These are the same questions that many people are asking now in light of the situation in Ukraine. We feel small, helpless and even hopeless in the face of so much suffering. We may take our questions and prayers to God and seek an answer to our whys.

Jesus, however, does not give a direct answer. Instead, there is a short parable about cutting down a dying tree. Why this?

What does this have to do with people being senselessly killed?! Jesus is looking for a different question. A direct, clean answer will not help the situation. We do live in a world where suffering exists, is unavoidable and likely will be until Jesus comes again. We want a theory to explain why bad things happen. We can’t stop asking the question every time something happens. So often we are left wanting.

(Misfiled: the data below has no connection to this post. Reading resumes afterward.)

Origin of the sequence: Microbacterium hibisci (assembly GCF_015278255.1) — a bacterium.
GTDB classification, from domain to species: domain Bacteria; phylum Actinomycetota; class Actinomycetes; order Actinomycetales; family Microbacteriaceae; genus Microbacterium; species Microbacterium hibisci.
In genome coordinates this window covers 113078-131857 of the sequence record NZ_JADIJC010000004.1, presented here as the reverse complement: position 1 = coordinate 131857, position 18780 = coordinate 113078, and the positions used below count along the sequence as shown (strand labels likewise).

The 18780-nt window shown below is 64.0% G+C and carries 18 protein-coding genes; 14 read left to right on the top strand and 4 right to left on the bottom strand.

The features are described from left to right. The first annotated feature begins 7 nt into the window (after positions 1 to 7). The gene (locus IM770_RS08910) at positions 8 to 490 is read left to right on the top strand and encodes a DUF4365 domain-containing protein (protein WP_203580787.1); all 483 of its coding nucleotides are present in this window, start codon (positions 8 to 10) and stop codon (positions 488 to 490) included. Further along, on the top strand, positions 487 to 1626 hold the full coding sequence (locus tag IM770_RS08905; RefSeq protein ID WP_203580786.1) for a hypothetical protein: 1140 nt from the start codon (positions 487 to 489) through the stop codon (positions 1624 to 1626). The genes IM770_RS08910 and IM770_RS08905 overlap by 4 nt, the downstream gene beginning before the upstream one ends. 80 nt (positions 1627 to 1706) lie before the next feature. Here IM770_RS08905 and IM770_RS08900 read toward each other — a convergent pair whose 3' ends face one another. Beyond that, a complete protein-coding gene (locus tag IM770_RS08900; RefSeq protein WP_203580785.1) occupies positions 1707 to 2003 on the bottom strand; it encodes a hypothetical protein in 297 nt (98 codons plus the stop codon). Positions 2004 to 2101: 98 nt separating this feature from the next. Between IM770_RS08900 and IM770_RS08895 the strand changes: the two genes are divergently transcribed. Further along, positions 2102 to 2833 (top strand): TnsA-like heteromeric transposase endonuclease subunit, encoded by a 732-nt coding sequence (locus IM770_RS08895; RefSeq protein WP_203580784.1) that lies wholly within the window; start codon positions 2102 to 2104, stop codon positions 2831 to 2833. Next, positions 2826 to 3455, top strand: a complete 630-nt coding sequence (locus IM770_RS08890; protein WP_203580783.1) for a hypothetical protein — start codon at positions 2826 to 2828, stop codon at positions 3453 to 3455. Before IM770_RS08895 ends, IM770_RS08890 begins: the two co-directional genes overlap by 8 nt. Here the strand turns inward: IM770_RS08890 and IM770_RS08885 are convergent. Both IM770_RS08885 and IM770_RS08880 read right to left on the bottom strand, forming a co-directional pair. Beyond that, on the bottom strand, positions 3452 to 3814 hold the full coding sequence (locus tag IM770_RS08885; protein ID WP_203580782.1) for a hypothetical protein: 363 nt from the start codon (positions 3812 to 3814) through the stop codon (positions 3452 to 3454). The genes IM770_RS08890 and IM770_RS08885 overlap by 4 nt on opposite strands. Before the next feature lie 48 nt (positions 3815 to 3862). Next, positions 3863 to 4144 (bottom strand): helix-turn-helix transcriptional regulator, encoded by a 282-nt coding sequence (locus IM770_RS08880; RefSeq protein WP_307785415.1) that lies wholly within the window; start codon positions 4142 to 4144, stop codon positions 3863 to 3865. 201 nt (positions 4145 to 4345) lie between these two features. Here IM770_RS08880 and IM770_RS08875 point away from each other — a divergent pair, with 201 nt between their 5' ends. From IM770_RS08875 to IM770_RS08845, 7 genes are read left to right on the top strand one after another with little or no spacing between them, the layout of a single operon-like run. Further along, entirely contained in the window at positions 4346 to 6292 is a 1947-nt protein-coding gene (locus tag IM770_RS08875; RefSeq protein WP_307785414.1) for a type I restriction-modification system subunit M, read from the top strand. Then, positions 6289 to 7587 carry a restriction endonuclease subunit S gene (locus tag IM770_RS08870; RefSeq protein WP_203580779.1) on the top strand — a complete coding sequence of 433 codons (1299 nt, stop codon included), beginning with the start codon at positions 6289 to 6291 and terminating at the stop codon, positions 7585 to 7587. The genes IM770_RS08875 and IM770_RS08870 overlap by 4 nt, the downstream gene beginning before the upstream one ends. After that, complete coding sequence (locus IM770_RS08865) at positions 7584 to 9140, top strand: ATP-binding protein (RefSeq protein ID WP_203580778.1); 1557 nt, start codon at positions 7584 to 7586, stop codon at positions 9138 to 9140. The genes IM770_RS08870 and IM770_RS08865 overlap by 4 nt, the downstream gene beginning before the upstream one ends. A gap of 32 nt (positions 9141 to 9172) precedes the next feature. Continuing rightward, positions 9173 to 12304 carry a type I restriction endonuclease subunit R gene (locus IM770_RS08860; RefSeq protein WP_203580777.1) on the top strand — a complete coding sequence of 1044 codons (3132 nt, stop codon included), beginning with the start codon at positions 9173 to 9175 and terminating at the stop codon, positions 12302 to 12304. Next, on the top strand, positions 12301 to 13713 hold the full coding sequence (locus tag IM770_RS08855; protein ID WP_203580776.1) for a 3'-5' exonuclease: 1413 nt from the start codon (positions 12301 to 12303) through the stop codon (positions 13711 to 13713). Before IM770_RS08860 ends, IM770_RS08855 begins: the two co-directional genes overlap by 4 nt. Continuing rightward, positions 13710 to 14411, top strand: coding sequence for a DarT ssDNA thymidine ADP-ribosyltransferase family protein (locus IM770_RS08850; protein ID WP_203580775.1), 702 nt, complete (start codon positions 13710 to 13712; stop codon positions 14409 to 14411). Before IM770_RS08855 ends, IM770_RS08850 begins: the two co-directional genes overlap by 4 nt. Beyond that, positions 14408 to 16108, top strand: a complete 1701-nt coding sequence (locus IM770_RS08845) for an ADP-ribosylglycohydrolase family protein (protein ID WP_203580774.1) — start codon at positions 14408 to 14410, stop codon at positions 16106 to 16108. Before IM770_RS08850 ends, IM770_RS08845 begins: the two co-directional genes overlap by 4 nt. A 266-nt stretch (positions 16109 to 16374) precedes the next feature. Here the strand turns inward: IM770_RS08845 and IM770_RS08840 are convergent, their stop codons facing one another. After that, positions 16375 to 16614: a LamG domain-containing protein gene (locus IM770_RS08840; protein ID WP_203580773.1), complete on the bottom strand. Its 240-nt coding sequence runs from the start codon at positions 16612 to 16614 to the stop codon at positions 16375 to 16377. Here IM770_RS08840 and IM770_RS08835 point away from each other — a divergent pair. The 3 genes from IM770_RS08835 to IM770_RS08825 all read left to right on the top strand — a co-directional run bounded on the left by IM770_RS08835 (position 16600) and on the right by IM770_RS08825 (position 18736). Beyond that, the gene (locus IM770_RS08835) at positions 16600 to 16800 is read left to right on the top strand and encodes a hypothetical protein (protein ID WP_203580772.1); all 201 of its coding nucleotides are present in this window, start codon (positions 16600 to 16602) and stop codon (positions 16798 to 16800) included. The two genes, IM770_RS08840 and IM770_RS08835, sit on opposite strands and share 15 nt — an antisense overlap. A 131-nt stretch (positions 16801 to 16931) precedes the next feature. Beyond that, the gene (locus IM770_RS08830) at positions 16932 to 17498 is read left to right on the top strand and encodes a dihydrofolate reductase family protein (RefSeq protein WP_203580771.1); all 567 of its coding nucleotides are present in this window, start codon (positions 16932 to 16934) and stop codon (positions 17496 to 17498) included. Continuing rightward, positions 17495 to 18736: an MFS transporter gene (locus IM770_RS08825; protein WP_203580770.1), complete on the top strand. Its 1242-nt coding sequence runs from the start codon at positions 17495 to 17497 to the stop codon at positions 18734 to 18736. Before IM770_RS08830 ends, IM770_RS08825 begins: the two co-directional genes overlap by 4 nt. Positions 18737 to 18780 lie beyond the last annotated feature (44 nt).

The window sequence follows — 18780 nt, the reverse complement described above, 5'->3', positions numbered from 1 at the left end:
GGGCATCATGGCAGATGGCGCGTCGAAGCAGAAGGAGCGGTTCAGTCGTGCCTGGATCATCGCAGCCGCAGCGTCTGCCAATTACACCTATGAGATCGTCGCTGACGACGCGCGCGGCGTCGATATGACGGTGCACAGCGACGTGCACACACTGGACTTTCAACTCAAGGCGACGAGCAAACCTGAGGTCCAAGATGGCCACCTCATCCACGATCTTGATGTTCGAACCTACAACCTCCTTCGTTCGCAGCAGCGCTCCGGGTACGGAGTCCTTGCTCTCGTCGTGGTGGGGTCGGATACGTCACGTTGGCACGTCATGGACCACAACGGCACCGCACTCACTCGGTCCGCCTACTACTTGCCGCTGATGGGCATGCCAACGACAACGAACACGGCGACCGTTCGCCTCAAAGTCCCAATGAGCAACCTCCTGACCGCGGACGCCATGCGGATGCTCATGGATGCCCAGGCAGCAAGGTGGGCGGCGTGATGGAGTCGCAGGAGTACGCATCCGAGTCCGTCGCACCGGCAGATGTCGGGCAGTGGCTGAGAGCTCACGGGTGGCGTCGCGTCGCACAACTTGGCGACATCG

Any answers that we get, hold us apart from those who are suffering, take us away from communal humanity, keeping our distance to shield ourselves.
Jesus challenges the assumptions of those who came to him that day as he continues to challenge ours. He tells the listeners to ‘repent’ before it is too late.

Debie Thomas, ‘When Jesus challenges his listeners’ assumptions and tells them to “repent” before it’s too late, I think part of what he’s saying is this: any question that allows us to keep a sanitised distance from the mystery and reality of another person’s pain is a question we need to un-ask.’

Jesus then tells the parable of the man and his fig tree. There are three characters in this story who need to be considered. First is the man who planted the fig tree and then stood back from it. He only came to look for the fruit, he had no part in the care of that tree. It didn’t give him what he wanted, so he demanded that it be cut down. How often do I stand apart from a situation, giving only my judgement that I am in no position to make? Do I call it quits too early in situations?

Second is the fig tree. It has been planted but seems unable to produce any fruit. Is it undernourished? Am I helpless or hopeless, ignored or dismissed? How can I come back to life?